Finally, the brief responds to Petitioners’ arguments that the Biden Administration’s new emissions standards are impermissible under the major questions doctrine because increasing the number of electric vehicles in the market might impact electric grid stability by increasing consumer electricity demands. Petitioners claimed that this would improperly infringe on areas of state and local governance, but this argument is completely unmoored from the reality of local governance. The American electrical grid is shaped by regulation at the federal, state, and local levels, which must constantly adapt to changing technologies and market consumption patterns. In fact, cities across the country are already planning their infrastructure around a future dominated by electric vehicles. EPA’s revised standards simply acknowledge the future that cities across the country are already preparing for.
Viewed in this light, the impact of EPA’s tailpipe emission standards on vehicle electrification is seen for what it is: a mundane effect of ordinary regulation. In practice, federal regulations nearly always overlap with and influence important areas of state and local policy. Federal regulation in one area often affects state and local regulation in another—national rules have local effects, and local regulators must respond to them—but that alone does not make them unlawful. EPA’s tailpipe regulations represent routine, Congressionally-mandated updates to regulatory thresholds and methodologies. If virtually any regulatory effort of this type may be undone by a court based on its secondary effects, local governments will be unable to build policy around federal programs.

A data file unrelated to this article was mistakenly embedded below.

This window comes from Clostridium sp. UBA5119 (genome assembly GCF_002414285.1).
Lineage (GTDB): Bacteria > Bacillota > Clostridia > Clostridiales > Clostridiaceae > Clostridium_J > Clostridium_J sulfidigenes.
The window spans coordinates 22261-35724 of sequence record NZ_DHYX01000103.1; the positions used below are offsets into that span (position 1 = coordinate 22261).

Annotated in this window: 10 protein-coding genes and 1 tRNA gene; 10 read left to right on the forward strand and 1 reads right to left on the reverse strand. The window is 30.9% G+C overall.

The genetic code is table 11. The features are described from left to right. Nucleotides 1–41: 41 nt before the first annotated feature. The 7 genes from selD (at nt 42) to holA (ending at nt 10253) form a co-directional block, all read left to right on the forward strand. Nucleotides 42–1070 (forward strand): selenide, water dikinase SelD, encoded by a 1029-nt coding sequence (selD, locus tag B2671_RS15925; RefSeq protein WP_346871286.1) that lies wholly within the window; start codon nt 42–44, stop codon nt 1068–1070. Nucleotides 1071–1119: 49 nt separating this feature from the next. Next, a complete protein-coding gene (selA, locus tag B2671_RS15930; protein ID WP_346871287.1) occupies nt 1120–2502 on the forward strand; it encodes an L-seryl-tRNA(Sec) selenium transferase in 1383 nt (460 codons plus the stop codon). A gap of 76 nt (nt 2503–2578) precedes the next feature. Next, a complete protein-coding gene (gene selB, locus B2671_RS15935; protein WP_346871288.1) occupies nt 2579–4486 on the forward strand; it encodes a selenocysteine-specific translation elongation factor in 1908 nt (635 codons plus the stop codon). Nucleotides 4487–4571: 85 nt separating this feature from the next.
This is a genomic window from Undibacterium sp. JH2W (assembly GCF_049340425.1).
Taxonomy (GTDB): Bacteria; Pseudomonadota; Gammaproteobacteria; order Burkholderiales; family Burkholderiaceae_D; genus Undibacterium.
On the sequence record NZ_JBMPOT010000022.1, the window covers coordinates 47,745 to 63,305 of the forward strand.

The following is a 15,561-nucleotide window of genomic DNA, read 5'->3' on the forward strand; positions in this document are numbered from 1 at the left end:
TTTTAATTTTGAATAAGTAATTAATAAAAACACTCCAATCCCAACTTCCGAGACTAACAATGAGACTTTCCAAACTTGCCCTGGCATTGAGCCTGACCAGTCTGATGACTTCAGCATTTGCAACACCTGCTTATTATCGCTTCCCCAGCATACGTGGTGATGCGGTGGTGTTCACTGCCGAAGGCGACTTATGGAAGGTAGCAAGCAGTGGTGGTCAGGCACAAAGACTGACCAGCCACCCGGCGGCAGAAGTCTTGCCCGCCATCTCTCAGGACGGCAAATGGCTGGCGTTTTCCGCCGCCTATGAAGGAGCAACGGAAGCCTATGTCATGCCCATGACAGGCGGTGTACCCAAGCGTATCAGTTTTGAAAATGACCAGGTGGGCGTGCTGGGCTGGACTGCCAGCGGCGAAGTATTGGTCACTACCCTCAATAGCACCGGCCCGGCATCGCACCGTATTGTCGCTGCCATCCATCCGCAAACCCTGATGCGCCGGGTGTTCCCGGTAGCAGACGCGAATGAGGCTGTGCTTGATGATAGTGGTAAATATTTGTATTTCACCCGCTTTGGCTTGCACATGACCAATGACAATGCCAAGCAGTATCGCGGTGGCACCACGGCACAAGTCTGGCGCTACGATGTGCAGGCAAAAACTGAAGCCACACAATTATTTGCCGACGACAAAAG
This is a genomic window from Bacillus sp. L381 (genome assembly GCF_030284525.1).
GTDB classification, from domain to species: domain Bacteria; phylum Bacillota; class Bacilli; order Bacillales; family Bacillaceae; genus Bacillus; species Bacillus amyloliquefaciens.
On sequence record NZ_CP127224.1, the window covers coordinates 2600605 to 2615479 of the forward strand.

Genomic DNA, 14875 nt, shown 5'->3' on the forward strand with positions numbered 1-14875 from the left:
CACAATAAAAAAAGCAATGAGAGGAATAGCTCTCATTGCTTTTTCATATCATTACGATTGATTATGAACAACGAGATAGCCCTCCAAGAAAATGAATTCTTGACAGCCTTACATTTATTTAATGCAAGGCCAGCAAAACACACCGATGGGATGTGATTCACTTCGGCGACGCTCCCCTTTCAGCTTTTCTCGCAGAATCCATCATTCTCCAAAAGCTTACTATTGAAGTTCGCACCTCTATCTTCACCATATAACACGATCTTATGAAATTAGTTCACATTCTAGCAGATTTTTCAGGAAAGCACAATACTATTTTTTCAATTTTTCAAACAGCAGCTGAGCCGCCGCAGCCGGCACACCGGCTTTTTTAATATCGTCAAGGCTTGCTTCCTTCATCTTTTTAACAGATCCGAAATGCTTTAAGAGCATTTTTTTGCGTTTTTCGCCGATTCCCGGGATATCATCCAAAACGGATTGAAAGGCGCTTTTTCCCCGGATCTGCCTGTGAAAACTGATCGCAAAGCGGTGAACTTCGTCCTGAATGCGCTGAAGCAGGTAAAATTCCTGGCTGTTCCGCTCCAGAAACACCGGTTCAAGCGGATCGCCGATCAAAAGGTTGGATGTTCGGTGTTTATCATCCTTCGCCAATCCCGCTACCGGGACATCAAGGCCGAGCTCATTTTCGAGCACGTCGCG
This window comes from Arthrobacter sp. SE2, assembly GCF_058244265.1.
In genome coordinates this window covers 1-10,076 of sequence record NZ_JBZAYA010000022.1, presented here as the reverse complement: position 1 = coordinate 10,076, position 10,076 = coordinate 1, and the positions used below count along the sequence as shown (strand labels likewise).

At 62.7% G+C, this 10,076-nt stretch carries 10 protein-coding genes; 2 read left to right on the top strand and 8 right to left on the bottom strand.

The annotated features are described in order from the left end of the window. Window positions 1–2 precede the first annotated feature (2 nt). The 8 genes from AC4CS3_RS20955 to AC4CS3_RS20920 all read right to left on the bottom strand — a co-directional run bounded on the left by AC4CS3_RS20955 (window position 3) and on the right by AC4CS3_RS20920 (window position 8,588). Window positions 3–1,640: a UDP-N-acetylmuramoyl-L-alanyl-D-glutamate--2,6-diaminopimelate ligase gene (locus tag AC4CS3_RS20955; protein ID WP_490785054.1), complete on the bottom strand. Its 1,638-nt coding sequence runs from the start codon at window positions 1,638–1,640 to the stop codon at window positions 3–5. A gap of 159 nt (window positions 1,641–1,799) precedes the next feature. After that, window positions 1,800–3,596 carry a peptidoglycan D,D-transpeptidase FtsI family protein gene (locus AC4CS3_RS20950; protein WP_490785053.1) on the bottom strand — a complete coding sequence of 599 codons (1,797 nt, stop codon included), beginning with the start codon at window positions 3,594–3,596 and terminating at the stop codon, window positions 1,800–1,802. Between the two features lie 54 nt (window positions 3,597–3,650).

Since the earliest days of the CAA, federal vehicle emissions regulations have worked to protect American municipalities from motor vehicle air pollutants that threaten the public health and welfare. Since Massachusetts v. EPA, these regulated air pollutants have included greenhouse gasses that contribute to climate change—a growing threat to the health and welfare of cities and their residents across the United States. The Sabin Center is proud to support NLC and USCOM in defending EPA’s new vehicle emissions standards.
The full text of the Sabin Center’s brief is available here.